By Sandy Carpenter, Executive Director, Avamere Living at Berry Park
In honor of Mother’s Day, Sandy Carpenter shares her story of foster care and adoption.

Hello. My name is Sandy Carpenter, and I’m the Executive Director for Avamere Living at Berry Park in Oregon City. Since this is the parent’s corner, I wanted to share with you my story of parenthood and how it differs from most.

The biggest life lesson I’ve learned and love to impart to others, is that biology doesn’t always make you a parent. Think about those we are close to, a best friend whom we’d much rather spend Thanksgiving with than that one weird uncle. You chose them to be your family and no DNA had to be involved for it to happen. They say blood is thicker than water, but the connection of human souls in need is the real bond between us. Whether that’s as small as offering a smile to someone who’s had a bad day, handing some bills to a person on the corner, or as big as giving your last name to children whose future looks pretty uncertain. That’s my, or rather our, story.

I was the kid who played with baby dolls and wished them to become real. I was the first to cuddle a baby or to teach the little ones in church. The thing I wanted most in life as a young lady was to be a mother. I got married fairly young, at 24, and by that time had already learned from my doctors that having children the usual way was going to be a challenge. We struggled down that route for 9 years, a road that to me seemed to end in heartache, frustration, and a seeming lack of hope. But what really had happened is that I had reached the point of letting go of the reins of my plans and finally giving in to what my husband and I were meant to do.

Long story short(er), in the beginning of 2012, we started taking classes to become foster parents. We jumped through many hoops to be qualified, such as learning about attachment issues, how children in the foster care system can be affected by it, making sure every square inch of our home met state regulations and having a social worker come to do a home study to ensure Rob and I were “up to snuff”. It was at that point, that things started to fall into place. We were finally licensed, and the timing worked out perfectly for our home study to end up on the desk of a social worker who was looking for a long-term placement of two sisters, ages 5 & 6. We got the call in June of that year that they would be moving back to Washington from living out of state with grandparents at the end of the summer. What follows is an excerpt from a story I wrote on our experience for Adoptive Parent’s magazine.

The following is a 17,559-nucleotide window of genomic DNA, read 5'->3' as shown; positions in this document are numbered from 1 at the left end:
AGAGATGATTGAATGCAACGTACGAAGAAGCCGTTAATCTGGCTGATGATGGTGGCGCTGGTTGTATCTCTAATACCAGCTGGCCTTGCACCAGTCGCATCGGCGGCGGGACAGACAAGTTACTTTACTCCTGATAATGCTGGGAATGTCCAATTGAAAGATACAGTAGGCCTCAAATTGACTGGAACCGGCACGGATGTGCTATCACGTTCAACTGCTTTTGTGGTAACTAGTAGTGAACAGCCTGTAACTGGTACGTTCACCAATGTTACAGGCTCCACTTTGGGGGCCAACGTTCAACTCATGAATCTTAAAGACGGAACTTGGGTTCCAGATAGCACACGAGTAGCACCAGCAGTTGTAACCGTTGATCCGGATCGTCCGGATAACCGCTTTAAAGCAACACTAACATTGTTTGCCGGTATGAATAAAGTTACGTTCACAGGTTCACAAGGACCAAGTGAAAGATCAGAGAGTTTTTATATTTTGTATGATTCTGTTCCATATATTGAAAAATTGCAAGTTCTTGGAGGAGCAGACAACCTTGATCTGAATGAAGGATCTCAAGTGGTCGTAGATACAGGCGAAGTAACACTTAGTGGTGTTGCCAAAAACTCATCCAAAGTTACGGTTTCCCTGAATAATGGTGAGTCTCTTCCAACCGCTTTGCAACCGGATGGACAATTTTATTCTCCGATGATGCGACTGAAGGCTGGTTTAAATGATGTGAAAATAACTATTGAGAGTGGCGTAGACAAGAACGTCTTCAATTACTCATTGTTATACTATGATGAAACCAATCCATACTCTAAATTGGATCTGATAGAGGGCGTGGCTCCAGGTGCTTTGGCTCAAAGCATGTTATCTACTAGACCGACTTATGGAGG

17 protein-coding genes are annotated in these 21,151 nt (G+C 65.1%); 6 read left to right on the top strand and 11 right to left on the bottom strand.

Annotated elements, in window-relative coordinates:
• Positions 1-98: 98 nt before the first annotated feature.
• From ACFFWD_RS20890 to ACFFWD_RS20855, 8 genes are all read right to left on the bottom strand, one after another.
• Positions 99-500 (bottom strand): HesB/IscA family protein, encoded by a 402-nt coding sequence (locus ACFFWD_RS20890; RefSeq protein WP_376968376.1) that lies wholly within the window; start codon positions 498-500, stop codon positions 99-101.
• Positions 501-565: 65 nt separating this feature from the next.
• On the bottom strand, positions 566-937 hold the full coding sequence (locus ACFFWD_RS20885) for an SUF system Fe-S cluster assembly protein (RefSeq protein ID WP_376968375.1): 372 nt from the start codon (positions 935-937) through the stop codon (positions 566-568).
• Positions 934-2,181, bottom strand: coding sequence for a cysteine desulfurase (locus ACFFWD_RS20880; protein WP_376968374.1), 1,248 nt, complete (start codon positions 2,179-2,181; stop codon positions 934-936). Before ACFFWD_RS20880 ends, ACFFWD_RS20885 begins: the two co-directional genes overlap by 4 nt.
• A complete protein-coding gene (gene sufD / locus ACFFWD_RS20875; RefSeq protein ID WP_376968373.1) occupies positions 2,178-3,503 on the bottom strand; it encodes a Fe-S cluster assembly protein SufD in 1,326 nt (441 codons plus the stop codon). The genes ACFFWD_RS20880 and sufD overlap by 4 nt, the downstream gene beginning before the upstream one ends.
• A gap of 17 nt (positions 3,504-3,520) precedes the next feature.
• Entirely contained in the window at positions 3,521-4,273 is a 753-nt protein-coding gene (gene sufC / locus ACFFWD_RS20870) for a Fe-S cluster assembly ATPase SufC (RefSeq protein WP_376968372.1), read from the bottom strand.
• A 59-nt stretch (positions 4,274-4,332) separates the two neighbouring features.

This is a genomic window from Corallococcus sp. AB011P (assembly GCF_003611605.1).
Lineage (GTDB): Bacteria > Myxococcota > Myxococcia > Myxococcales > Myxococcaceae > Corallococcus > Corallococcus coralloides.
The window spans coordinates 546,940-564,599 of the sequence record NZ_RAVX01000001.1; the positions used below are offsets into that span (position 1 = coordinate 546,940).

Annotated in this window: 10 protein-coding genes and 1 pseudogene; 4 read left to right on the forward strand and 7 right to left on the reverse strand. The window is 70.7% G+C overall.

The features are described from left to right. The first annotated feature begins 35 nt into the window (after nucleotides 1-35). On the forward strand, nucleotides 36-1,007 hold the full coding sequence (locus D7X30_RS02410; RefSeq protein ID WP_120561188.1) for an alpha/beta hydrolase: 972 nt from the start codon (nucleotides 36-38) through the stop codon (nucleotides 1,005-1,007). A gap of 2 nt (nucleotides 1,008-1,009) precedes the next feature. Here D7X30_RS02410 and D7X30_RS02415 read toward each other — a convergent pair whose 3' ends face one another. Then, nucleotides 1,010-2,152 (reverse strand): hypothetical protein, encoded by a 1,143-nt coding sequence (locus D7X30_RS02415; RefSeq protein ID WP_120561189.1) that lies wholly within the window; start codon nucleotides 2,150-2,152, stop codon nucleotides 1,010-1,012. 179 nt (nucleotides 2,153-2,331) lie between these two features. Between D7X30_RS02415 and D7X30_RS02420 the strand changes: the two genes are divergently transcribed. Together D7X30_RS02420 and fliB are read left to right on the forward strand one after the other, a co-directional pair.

“Hi, I’m Kendra. Where’s my room?”

These were the famous first words my husband heard from our younger daughter the day we met her and her sister. She had just jumped out of her grandparent’s truck, brown ponytail swinging. Her sister looked equally adorable in a matching blonde ponytail and Hello Kitty dress. That bright August morning was the culmination of years of heartache… But now, on this sunny morning full of promise, and in those first few days after, we only heard words that thrilled us and cracked us up:

“If I’m feeling shy, I’ll call you Sandy. If not, I’ll call you Mommy.”

“Can we paint our nails?”

“Can we go jump on the bounce-aline?” said Kendra, referring to her invented word for the neighbor’s trampoline.